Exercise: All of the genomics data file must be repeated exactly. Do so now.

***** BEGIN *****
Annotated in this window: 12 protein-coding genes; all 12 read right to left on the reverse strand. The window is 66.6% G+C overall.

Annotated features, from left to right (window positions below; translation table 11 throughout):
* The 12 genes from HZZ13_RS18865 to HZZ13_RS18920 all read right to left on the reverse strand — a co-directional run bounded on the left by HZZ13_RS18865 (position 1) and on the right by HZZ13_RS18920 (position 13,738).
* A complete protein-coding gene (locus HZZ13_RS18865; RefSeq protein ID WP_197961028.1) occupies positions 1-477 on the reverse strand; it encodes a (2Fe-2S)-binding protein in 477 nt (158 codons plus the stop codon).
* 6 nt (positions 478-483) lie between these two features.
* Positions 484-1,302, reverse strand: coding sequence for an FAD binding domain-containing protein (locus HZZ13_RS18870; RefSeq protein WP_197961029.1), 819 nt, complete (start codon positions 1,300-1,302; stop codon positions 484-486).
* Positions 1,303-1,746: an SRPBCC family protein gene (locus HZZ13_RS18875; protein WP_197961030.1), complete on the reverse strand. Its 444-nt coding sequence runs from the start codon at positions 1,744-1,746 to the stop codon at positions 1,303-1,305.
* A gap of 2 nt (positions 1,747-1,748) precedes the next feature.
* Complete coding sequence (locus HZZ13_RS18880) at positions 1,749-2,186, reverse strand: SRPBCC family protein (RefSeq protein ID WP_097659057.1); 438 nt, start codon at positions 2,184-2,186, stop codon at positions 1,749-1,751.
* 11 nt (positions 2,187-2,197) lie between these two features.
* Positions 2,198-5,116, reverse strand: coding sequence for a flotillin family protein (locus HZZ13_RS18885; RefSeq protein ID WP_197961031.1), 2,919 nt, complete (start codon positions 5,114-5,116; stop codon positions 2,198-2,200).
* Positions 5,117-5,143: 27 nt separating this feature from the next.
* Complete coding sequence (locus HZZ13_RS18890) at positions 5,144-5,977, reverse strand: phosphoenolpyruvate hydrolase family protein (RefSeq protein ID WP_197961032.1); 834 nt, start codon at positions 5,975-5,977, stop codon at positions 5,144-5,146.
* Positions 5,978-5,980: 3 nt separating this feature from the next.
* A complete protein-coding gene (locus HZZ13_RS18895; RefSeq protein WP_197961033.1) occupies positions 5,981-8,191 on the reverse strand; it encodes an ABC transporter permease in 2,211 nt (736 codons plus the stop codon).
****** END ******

Annotated in this window: 12 protein-coding genes; all 12 read right to left on the reverse strand. The window is 66.6% G+C overall.

Annotated features, from left to right (window positions below; translation table 11 throughout):
* The 12 genes from HZZ13_RS18865 to HZZ13_RS18920 all read right to left on the reverse strand — a co-directional run bounded on the left by HZZ13_RS18865 (position 1) and on the right by HZZ13_RS18920 (position 13,738).
* A complete protein-coding gene (locus HZZ13_RS18865; RefSeq protein ID WP_197961028.1) occupies positions 1-477 on the reverse strand; it encodes a (2Fe-2S)-binding protein in 477 nt (158 codons plus the stop codon).
* 6 nt (positions 478-483) lie between these two features.
* Positions 484-1,302, reverse strand: coding sequence for an FAD binding domain-containing protein (locus HZZ13_RS18870; RefSeq protein WP_197961029.1), 819 nt, complete (start codon positions 1,300-1,302; stop codon positions 484-486).
* Positions 1,303-1,746: an SRPBCC family protein gene (locus HZZ13_RS18875; protein WP_197961030.1), complete on the reverse strand. Its 444-nt coding sequence runs from the start codon at positions 1,744-1,746 to the stop codon at positions 1,303-1,305.
* A gap of 2 nt (positions 1,747-1,748) precedes the next feature.
* Complete coding sequence (locus HZZ13_RS18880) at positions 1,749-2,186, reverse strand: SRPBCC family protein (RefSeq protein ID WP_097659057.1); 438 nt, start codon at positions 2,184-2,186, stop codon at positions 1,749-1,751.
* 11 nt (positions 2,187-2,197) lie between these two features.
* Positions 2,198-5,116, reverse strand: coding sequence for a flotillin family protein (locus HZZ13_RS18885; RefSeq protein ID WP_197961031.1), 2,919 nt, complete (start codon positions 5,114-5,116; stop codon positions 2,198-2,200).
* Positions 5,117-5,143: 27 nt separating this feature from the next.
* Complete coding sequence (locus HZZ13_RS18890) at positions 5,144-5,977, reverse strand: phosphoenolpyruvate hydrolase family protein (RefSeq protein ID WP_197961032.1); 834 nt, start codon at positions 5,975-5,977, stop codon at positions 5,144-5,146.
* Positions 5,978-5,980: 3 nt separating this feature from the next.
* A complete protein-coding gene (locus HZZ13_RS18895; RefSeq protein WP_197961033.1) occupies positions 5,981-8,191 on the reverse strand; it encodes an ABC transporter permease in 2,211 nt (736 codons plus the stop codon).